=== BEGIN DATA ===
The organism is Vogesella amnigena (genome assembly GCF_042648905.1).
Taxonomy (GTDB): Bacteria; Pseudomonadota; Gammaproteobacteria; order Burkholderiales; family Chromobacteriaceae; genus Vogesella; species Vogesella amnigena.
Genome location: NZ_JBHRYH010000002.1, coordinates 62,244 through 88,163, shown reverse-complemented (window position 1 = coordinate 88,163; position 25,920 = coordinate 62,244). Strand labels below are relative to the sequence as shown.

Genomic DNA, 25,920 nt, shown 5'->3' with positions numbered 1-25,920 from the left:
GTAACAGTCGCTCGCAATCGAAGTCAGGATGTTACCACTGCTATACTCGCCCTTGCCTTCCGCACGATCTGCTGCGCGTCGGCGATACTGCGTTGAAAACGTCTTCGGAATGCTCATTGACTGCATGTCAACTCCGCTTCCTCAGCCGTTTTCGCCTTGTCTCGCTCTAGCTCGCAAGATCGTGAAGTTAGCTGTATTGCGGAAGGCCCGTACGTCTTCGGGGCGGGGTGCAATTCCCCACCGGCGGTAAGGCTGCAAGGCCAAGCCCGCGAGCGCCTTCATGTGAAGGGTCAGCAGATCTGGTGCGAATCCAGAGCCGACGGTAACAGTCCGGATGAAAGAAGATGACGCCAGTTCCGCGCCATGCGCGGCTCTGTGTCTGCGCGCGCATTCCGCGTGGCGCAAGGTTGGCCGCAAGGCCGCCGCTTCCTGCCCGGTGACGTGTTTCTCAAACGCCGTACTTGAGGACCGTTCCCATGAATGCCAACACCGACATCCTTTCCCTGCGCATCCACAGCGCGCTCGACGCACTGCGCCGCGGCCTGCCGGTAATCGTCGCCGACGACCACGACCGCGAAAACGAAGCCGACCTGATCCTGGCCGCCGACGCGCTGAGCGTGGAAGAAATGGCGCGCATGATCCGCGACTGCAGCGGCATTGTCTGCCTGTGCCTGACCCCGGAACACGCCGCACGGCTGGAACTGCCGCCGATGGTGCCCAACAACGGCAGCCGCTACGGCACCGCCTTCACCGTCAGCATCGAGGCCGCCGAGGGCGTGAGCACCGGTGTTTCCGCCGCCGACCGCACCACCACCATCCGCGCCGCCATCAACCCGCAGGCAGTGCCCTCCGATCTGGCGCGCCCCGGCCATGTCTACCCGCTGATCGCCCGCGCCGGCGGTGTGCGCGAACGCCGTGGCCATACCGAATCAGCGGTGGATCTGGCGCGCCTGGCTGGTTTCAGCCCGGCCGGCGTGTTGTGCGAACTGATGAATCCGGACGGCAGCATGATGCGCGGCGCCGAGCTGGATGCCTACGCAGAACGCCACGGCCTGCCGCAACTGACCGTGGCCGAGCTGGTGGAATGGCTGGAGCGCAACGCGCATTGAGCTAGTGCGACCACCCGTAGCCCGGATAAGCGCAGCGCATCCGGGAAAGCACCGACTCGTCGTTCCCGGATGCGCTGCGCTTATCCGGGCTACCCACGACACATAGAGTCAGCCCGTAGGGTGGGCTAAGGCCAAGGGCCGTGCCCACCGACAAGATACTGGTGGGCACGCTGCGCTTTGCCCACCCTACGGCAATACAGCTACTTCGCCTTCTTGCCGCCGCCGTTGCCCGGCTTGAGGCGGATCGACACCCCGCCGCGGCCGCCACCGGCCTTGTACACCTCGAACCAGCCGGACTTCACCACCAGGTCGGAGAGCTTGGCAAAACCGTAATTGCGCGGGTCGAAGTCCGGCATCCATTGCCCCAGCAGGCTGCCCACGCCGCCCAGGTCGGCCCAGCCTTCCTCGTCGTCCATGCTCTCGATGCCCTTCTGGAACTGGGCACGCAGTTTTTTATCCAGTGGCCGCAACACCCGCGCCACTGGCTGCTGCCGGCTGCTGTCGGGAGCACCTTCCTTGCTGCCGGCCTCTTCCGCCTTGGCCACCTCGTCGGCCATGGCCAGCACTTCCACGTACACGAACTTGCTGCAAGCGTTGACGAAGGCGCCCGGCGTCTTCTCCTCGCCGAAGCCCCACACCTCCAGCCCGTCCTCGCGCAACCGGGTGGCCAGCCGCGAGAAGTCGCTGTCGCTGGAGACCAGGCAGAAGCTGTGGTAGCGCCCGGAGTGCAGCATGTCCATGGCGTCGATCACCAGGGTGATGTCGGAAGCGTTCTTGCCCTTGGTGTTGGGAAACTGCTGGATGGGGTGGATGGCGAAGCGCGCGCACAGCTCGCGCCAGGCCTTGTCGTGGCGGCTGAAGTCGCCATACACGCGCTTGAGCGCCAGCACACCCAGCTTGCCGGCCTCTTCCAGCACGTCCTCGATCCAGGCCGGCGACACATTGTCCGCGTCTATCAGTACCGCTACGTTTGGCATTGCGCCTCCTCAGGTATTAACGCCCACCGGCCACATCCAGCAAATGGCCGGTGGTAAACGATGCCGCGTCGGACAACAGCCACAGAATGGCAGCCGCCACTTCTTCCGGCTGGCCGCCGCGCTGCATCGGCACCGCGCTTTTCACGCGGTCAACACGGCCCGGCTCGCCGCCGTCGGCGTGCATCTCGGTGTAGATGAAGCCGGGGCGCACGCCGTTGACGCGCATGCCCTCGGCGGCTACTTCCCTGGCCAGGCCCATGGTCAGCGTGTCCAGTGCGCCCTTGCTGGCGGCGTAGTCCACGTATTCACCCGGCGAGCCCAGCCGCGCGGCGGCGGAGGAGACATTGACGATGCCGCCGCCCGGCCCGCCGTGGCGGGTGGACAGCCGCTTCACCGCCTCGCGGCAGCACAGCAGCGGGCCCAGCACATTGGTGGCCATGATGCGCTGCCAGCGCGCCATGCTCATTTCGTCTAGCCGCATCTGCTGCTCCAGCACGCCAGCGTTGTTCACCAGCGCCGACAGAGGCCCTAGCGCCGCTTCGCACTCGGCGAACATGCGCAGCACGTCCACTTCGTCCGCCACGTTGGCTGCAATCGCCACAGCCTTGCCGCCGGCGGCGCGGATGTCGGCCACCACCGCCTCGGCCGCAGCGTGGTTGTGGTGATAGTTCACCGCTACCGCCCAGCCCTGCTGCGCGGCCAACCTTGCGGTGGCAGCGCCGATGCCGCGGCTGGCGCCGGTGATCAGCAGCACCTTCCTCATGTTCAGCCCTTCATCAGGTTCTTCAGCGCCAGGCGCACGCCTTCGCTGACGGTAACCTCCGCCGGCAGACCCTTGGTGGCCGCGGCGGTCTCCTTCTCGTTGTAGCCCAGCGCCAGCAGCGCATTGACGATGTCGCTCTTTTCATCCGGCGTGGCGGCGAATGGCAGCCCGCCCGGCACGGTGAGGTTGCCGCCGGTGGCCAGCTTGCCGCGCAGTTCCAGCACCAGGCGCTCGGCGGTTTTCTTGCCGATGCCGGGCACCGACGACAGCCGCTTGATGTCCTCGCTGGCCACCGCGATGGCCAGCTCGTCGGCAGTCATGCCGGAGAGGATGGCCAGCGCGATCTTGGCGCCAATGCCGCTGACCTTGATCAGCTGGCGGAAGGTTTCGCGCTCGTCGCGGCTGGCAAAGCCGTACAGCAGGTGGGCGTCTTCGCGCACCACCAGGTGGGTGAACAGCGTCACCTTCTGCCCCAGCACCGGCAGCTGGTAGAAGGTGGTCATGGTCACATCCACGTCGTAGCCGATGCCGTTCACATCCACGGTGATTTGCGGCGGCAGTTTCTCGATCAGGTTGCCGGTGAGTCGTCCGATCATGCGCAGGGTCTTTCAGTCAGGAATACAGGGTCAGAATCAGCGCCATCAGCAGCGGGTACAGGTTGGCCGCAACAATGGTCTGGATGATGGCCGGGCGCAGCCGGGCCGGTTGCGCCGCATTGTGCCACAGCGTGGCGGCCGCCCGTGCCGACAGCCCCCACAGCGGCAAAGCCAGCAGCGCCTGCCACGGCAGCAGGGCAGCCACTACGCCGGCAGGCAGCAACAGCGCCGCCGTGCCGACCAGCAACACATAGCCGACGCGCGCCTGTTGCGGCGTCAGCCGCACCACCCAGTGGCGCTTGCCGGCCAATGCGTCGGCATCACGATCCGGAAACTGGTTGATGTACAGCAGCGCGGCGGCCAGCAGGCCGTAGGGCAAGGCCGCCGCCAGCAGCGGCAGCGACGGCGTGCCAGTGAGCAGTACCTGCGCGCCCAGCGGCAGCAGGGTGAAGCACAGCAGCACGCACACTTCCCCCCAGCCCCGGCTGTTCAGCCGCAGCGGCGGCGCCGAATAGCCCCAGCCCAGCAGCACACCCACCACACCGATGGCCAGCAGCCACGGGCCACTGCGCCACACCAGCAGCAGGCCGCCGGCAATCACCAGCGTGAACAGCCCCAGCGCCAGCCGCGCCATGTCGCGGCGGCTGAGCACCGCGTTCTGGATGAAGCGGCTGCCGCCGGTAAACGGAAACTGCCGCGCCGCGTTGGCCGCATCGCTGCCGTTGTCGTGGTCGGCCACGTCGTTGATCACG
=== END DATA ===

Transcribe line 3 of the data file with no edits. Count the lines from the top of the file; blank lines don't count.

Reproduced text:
Genome location: NZ_JBHRYH010000002.1, coordinates 62,244 through 88,163, shown reverse-complemented (window position 1 = coordinate 88,163; position 25,920 = coordinate 62,244). Strand labels below are relative to the sequence as shown.